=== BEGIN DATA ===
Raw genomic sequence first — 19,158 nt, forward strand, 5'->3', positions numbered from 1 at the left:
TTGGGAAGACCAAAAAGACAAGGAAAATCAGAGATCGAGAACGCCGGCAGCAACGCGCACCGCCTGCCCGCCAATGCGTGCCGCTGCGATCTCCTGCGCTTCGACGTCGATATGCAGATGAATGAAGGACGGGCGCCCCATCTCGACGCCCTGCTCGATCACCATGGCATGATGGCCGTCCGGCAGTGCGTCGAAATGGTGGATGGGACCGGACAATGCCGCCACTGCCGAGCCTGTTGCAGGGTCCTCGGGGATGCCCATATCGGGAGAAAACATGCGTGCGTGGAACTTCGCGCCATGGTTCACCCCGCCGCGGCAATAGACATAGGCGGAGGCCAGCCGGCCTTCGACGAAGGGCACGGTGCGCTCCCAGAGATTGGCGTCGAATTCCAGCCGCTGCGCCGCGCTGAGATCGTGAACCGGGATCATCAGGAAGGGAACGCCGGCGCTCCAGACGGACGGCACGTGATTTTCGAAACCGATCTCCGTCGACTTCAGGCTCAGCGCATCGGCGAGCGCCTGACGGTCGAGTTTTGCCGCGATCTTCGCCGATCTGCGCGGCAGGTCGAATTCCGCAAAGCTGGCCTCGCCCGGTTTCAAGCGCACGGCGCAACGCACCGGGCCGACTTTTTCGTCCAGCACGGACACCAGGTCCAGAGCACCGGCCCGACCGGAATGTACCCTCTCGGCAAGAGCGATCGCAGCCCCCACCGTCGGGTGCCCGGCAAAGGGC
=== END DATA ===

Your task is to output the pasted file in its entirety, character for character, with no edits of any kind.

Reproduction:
Raw genomic sequence first — 19,158 nt, forward strand, 5'->3', positions numbered from 1 at the left:
TTGGGAAGACCAAAAAGACAAGGAAAATCAGAGATCGAGAACGCCGGCAGCAACGCGCACCGCCTGCCCGCCAATGCGTGCCGCTGCGATCTCCTGCGCTTCGACGTCGATATGCAGATGAATGAAGGACGGGCGCCCCATCTCGACGCCCTGCTCGATCACCATGGCATGATGGCCGTCCGGCAGTGCGTCGAAATGGTGGATGGGACCGGACAATGCCGCCACTGCCGAGCCTGTTGCAGGGTCCTCGGGGATGCCCATATCGGGAGAAAACATGCGTGCGTGGAACTTCGCGCCATGGTTCACCCCGCCGCGGCAATAGACATAGGCGGAGGCCAGCCGGCCTTCGACGAAGGGCACGGTGCGCTCCCAGAGATTGGCGTCGAATTCCAGCCGCTGCGCCGCGCTGAGATCGTGAACCGGGATCATCAGGAAGGGAACGCCGGCGCTCCAGACGGACGGCACGTGATTTTCGAAACCGATCTCCGTCGACTTCAGGCTCAGCGCATCGGCGAGCGCCTGACGGTCGAGTTTTGCCGCGATCTTCGCCGATCTGCGCGGCAGGTCGAATTCCGCAAAGCTGGCCTCGCCCGGTTTCAAGCGCACGGCGCAACGCACCGGGCCGACTTTTTCGTCCAGCACGGACACCAGGTCCAGAGCACCGGCCCGACCGGAATGTACCCTCTCGGCAAGAGCGATCGCAGCCCCCACCGTCGGGTGCCCGGCAAAGGGC